C: For sure. Can I get that Guinness poster with the toucans and the R.A.F. pilots? It always makes me chuckle.

O: Of course, sir. It’s part of our Wildlife Series which also includes the zookeepers with the lions and the bears.

C: Right on! Perfect.

O: Sir, your liquor vendors will provide you with simulated wood, tin or backlit signs promoting their brands. Beer and whisky taps too. They’ll shower you with coasters and bar rags. May I suggest the Irish Art Package in addition to the Guinness Wildlife Series? We’re offering a combo special.

C: What’s the Irish Art Package?

O: It’s very unique and includes some dusty used books, sepia portraits of W. B. Yeats and James Joyce among others tastefully rendered in artificially antiqued frames. There’s also our exclusive Nostalgia Old World Golf Package that ships self-contained in its own display case. You simply hang it on the wall.

C: Brilliant! I guess the last thing is staff uniforms. I’m into those private schoolgirl outfits, you know, with the tartan and the sashes…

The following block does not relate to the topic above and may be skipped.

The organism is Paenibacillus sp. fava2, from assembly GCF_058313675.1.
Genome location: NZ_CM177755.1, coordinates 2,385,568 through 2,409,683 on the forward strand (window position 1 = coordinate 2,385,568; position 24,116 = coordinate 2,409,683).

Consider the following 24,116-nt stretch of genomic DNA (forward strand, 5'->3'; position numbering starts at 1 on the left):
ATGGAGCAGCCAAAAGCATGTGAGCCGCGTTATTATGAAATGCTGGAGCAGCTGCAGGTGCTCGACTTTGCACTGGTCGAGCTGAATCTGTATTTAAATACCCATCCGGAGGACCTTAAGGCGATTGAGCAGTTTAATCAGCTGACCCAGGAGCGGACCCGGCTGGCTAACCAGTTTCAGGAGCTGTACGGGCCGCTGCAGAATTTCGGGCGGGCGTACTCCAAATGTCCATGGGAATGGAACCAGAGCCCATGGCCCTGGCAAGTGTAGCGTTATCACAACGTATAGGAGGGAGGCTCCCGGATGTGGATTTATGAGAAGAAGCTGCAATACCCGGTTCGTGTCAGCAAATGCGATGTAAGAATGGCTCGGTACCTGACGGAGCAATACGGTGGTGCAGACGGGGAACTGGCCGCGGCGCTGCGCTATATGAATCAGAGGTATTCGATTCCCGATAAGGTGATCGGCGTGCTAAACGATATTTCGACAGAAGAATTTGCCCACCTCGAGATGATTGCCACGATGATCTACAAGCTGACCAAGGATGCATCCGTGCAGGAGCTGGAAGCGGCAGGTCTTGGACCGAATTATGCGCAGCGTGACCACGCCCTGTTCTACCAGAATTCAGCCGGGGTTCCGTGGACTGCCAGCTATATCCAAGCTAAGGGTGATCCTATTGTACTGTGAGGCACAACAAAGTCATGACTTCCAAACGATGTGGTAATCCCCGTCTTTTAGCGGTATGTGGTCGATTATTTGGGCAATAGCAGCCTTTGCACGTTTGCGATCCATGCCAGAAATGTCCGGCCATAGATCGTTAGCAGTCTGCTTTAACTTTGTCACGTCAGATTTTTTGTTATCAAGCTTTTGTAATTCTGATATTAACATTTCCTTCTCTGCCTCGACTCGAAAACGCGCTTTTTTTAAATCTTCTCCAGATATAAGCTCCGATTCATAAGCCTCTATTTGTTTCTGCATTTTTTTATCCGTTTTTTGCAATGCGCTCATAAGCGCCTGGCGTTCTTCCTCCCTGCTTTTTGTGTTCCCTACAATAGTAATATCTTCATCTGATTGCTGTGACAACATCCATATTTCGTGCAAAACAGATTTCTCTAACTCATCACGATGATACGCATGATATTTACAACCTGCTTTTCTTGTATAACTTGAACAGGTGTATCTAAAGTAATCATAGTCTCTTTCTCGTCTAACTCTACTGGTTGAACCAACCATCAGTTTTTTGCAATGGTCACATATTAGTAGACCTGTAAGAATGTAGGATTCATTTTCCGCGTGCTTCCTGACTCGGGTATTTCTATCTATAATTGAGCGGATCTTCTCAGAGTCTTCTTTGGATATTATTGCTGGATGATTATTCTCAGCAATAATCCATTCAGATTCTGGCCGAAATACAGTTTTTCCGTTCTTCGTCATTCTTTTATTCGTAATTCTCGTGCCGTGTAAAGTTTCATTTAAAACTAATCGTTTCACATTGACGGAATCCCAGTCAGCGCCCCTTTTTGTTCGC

O: Of course you are.

C: I mean (throaty chuckle), I can’t dress them like they’re in the SS or something (really deep and prolonged throaty chuckle).

O: Sir, this call may be monitored for quality assurance purposes.


C: Right. Sorry. The skirts come with slits, right? Plunging necklines for the tops, please.

O: My, you do know what you like, sir.

C: I’ve been around the block a few times. Mostly in my head. Pretty much always in my head. I’m thinking about maybe purchasing some AXE body spray… Anyway, I’ll need a gross of traditional staff uniforms with said modifications, please God.

O: Done, sir. Will that be all?

C: I was wondering about the music. Do Irish people actually listen to those goofy reels and all that maudlin stuff?